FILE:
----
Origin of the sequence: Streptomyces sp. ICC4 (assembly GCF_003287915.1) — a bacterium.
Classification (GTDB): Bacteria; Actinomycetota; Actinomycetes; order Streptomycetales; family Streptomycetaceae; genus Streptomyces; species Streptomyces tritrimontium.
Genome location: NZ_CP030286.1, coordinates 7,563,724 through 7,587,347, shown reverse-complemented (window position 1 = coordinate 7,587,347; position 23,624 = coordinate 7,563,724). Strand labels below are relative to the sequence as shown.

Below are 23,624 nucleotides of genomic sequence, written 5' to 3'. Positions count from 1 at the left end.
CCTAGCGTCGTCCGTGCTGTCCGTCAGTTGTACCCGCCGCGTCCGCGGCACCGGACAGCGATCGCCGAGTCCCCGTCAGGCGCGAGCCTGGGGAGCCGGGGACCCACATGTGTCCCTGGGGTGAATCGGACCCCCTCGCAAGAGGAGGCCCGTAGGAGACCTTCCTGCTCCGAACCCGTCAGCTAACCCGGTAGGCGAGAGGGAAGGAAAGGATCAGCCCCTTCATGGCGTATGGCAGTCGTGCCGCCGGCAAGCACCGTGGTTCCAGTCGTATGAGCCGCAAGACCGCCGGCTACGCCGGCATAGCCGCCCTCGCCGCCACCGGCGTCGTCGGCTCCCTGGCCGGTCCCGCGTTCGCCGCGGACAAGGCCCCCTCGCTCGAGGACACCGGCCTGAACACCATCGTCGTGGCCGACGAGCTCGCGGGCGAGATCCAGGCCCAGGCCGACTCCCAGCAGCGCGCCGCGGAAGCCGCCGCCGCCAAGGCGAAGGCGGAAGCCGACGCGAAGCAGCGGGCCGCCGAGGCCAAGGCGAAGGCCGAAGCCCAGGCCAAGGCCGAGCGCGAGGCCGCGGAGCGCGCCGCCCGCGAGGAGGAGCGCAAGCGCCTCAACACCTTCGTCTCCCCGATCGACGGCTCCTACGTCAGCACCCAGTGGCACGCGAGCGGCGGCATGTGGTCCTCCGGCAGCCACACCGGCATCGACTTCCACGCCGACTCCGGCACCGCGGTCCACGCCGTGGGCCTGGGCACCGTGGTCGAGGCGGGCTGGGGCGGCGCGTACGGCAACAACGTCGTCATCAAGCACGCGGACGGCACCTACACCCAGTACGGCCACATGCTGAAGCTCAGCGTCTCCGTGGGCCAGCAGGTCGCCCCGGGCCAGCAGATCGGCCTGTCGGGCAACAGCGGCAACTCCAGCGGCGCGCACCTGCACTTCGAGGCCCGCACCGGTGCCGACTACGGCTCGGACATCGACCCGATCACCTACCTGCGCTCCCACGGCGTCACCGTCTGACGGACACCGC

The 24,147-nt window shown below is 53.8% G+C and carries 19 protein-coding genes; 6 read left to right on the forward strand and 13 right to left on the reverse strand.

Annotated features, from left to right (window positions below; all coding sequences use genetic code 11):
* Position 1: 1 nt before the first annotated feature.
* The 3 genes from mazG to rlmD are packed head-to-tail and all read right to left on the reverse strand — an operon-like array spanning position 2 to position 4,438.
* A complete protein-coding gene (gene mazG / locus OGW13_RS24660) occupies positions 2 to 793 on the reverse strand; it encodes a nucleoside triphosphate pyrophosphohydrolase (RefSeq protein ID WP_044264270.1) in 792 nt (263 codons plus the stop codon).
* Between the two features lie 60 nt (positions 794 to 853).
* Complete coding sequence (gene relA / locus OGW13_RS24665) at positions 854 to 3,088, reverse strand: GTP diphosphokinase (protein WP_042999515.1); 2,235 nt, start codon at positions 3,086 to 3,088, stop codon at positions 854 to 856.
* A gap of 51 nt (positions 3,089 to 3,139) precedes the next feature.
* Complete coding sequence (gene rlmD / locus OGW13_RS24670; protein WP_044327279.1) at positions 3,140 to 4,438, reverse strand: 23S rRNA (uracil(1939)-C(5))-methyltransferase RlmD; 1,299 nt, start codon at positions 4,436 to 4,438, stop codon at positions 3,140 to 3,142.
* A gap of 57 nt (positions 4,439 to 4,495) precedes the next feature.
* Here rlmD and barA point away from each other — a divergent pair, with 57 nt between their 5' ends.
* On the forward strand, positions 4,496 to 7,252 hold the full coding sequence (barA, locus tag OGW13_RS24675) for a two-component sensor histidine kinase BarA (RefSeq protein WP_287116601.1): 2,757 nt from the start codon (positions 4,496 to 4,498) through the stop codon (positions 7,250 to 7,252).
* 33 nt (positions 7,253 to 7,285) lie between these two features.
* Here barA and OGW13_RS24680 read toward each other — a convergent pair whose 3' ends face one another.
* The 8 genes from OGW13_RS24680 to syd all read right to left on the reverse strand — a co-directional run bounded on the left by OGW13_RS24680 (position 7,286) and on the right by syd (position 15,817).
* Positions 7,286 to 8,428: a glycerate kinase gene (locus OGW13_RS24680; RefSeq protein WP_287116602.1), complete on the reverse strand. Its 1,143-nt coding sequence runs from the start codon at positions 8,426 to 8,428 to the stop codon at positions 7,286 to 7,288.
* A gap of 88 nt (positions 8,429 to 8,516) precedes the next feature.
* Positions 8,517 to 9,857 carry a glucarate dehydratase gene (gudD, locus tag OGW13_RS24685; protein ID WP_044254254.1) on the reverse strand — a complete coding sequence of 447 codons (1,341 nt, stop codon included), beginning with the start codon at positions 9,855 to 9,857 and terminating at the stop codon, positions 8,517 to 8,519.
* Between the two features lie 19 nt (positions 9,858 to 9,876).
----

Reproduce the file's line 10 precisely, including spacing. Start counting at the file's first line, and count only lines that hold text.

* A complete protein-coding gene (gene mazG / locus OGW13_RS24660) occupies positions 2 to 793 on the reverse strand; it encodes a nucleoside triphosphate pyrophosphohydrolase (RefSeq protein ID WP_044264270.1) in 792 nt (263 codons plus the stop codon).